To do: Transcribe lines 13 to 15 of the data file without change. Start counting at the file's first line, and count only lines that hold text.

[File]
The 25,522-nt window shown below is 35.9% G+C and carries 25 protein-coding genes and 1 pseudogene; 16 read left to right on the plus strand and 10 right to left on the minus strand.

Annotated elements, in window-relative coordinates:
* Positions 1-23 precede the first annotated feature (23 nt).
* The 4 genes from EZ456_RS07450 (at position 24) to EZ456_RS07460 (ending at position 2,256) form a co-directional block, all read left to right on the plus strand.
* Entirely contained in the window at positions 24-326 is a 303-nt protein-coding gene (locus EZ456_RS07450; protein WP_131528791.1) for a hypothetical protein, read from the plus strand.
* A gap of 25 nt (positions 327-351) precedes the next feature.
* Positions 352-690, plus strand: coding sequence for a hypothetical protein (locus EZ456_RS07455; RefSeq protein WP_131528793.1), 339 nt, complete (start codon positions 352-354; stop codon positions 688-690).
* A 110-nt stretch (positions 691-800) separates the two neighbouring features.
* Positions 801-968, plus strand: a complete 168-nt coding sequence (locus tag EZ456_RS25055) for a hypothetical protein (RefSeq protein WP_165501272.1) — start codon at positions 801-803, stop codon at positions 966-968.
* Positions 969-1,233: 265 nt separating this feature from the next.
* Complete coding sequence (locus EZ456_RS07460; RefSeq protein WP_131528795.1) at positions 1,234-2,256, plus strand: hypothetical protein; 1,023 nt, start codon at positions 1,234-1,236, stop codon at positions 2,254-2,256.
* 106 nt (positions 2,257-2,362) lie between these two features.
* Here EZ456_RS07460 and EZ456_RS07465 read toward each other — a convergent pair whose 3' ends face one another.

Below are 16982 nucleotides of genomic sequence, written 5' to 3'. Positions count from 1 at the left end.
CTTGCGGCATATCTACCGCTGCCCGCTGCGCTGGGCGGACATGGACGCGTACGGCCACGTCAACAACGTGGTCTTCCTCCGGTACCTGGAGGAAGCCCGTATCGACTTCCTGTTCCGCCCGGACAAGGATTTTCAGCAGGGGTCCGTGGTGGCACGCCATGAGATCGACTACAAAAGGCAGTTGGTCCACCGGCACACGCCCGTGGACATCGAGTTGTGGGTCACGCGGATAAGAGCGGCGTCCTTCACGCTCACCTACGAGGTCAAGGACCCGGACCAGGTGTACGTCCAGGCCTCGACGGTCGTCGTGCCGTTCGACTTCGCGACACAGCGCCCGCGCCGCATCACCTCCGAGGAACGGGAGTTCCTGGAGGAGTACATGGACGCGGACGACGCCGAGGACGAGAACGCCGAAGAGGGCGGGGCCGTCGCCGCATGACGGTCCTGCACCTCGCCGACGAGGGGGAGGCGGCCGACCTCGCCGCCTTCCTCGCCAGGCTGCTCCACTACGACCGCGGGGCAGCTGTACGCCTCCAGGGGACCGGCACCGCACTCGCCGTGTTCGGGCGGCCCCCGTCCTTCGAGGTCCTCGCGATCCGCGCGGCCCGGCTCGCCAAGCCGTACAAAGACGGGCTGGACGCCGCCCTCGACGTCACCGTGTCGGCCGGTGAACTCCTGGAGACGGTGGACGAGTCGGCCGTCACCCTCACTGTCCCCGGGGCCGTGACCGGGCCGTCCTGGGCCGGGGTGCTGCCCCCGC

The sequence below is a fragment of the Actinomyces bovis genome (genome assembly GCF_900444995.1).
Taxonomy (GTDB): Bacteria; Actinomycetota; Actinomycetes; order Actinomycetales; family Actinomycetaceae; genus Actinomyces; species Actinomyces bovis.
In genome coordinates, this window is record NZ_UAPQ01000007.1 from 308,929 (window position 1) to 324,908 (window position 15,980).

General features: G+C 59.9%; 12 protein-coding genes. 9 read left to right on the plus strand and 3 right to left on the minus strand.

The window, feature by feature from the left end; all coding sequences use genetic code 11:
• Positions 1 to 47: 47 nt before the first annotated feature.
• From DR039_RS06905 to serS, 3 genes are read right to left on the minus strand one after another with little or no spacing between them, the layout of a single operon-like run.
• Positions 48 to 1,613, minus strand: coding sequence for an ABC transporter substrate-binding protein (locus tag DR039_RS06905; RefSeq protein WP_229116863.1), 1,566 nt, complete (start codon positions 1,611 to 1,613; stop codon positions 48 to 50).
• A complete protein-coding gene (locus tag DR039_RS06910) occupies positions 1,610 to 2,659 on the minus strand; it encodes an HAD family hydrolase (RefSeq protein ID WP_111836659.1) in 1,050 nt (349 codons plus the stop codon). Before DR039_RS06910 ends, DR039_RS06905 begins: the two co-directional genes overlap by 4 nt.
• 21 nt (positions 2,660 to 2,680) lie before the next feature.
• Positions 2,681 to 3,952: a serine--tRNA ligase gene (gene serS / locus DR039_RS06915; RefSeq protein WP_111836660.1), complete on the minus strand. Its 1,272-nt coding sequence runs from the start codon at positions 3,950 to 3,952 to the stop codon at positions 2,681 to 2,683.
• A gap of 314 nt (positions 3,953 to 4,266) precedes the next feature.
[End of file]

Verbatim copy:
* Here EZ456_RS07460 and EZ456_RS07465 read toward each other — a convergent pair whose 3' ends face one another.

Below are 16982 nucleotides of genomic sequence, written 5' to 3'. Positions count from 1 at the left end.
CTTGCGGCATATCTACCGCTGCCCGCTGCGCTGGGCGGACATGGACGCGTACGGCCACGTCAACAACGTGGTCTTCCTCCGGTACCTGGAGGAAGCCCGTATCGACTTCCTGTTCCGCCCGGACAAGGATTTTCAGCAGGGGTCCGTGGTGGCACGCCATGAGATCGACTACAAAAGGCAGTTGGTCCACCGGCACACGCCCGTGGACATCGAGTTGTGGGTCACGCGGATAAGAGCGGCGTCCTTCACGCTCACCTACGAGGTCAAGGACCCGGACCAGGTGTACGTCCAGGCCTCGACGGTCGTCGTGCCGTTCGACTTCGCGACACAGCGCCCGCGCCGCATCACCTCCGAGGAACGGGAGTTCCTGGAGGAGTACATGGACGCGGACGACGCCGAGGACGAGAACGCCGAAGAGGGCGGGGCCGTCGCCGCATGACGGTCCTGCACCTCGCCGACGAGGGGGAGGCGGCCGACCTCGCCGCCTTCCTCGCCAGGCTGCTCCACTACGACCGCGGGGCAGCTGTACGCCTCCAGGGGACCGGCACCGCACTCGCCGTGTTCGGGCGGCCCCCGTCCTTCGAGGTCCTCGCGATCCGCGCGGCCCGGCTCGCCAAGCCGTACAAAGACGGGCTGGACGCCGCCCTCGACGTCACCGTGTCGGCCGGTGAACTCCTGGAGACGGTGGACGAGTCGGCCGTCACCCTCACTGTCCCCGGGGCCGTGACCGGGCCGTCCTGGGCCGGGGTGCTGCCCCCGC